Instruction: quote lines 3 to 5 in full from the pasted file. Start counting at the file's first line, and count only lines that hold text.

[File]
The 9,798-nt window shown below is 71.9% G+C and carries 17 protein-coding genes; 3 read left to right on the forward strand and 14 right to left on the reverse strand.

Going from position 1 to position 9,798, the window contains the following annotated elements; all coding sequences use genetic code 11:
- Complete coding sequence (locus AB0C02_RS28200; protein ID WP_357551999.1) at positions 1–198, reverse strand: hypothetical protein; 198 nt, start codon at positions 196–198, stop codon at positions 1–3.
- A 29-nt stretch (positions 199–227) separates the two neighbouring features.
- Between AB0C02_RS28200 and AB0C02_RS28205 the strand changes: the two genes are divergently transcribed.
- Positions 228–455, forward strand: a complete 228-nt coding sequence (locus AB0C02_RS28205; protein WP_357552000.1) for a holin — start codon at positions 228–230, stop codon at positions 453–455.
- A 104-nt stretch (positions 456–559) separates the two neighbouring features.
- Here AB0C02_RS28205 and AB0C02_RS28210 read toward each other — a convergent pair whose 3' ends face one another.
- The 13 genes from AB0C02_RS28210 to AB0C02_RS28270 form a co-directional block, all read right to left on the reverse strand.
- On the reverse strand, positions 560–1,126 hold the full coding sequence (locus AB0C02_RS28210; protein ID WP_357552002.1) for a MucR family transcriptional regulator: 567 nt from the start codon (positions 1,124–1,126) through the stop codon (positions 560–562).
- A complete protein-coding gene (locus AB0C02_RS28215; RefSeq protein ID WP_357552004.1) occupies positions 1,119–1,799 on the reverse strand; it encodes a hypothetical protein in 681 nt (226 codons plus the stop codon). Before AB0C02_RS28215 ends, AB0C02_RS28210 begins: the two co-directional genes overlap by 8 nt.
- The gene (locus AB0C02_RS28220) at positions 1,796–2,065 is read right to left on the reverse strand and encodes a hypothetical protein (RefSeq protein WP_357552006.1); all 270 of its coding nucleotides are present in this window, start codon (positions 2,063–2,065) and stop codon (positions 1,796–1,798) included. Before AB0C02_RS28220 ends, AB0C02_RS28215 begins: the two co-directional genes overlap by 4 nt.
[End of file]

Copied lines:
- Complete coding sequence (locus AB0C02_RS28200; protein ID WP_357551999.1) at positions 1–198, reverse strand: hypothetical protein; 198 nt, start codon at positions 196–198, stop codon at positions 1–3.
- A 29-nt stretch (positions 199–227) separates the two neighbouring features.
- Between AB0C02_RS28200 and AB0C02_RS28205 the strand changes: the two genes are divergently transcribed.